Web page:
Although a free viewpoint video can be synthesized using reference images with their depth maps, the quality of the output video can be degraded because of lack of information in occluded regions within frames. We previously proposed a high quality free viewpoint video replenishment system using a dynamically updated background buffer. However, this method cannot interpolate regions where the depth differs greatly for each point on the background, since the background buffer is approximated to a plane. We describe improving the method using a “curved background buffer” with depth information to achieve higher quality output video.
The need for ways to obtain highly accurate 3D shape data from existing 2D contours is increasingly necessary in some applications, such as in disaster prevention, environmental analysis, and creating construction plans. In this paper, we propose an algorithm that reconstructs a curve mesh model of mountain with triangular and quadrilateral domains that is generated from discrete contours data by using constrained Delaunay triangulation method. To prove the effectiveness of our method, we interpolated the curve mesh into free-form surface model with G1 continuity and compared the accuracy and quantity of data with other methods.
Normal maps are often used in computer rendering graphics to achieve more realistic objects. Both the number of normal maps and their data size have been increasing in recent times. Therefore, normal map compression algorithms, such as 3Dc, have been developed. However, there is no measure to evaluate the quality of lossy compressed normal maps. Therefore, the quality of graphic objects rendered with lossy compressed normal maps was evaluated by using the peak signal-to-noise ratios (PSNR) between the original normal maps and the compressed ones or by using the PSNR between rendered images, which is computationally expensive. We developed a model to evaluate their quality and to analyze the characteristics between lossy compressed normal maps and 3D images rendered with them.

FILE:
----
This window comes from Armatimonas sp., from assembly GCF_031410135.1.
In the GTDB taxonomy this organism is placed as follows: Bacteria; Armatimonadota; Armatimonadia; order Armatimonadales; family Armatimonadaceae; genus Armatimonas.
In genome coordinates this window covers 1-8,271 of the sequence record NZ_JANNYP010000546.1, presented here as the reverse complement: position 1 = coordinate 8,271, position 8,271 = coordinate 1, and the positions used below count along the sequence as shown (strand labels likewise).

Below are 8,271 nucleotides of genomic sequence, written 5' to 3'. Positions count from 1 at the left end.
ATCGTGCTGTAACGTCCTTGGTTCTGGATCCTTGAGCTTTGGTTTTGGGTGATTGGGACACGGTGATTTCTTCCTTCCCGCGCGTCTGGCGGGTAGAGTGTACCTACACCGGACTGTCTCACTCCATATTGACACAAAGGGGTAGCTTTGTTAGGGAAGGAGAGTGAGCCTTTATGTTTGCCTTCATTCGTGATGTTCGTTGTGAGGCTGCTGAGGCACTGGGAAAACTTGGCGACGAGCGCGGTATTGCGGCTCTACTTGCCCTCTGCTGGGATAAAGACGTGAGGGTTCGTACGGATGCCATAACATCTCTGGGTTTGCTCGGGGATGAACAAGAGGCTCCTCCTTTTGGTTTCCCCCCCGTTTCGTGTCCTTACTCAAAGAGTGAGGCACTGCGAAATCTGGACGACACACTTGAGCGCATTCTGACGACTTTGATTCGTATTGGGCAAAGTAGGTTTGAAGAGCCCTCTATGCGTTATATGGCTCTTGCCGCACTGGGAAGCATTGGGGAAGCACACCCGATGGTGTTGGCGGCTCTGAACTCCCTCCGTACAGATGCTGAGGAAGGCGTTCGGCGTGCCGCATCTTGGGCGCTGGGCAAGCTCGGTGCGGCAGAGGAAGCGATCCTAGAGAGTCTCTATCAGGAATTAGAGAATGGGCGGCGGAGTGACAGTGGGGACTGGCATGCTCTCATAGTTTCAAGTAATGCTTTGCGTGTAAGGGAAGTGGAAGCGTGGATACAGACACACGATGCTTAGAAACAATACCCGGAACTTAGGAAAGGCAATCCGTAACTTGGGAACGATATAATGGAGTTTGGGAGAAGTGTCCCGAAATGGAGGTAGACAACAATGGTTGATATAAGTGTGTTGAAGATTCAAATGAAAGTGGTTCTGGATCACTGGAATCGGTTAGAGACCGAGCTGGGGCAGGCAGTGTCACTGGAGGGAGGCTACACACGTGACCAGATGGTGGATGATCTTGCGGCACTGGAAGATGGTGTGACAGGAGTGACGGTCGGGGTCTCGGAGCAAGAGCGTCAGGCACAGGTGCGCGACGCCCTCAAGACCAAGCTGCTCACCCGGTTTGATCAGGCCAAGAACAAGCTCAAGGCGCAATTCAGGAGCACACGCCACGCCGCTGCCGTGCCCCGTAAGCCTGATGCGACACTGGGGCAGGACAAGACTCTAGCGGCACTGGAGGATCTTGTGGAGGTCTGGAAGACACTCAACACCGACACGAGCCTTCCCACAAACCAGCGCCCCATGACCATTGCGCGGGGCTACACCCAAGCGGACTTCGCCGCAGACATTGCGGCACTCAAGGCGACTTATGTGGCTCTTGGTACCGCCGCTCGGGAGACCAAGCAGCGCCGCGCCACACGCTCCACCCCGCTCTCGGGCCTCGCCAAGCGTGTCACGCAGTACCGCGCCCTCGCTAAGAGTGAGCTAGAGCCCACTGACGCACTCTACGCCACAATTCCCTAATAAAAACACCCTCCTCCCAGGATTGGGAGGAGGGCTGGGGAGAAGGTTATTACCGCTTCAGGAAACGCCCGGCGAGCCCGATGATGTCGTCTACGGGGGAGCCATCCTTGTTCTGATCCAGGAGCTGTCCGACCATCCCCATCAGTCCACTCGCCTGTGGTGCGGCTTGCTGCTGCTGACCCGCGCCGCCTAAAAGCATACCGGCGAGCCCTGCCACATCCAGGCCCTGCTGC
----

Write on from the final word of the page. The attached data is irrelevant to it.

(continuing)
A novel electron emitter utilizing the characteristics of ferroelectric ceramic materials has been developed. The electron emitter has a simple structure formed by using a thick film process, a small emission angle dispersion and its own memory function. The electron-emitting portion of the electron emitter has a unique microstructure. This micro-structure produces a novel two-step electron emission process by combining field emission characteristics with the ferroelectric characteristics of ceramic materials. To evaluate the electron emitter, a 4.3-inch prototype display panel was built that displayed a moving colored image using 128 gray scales per color.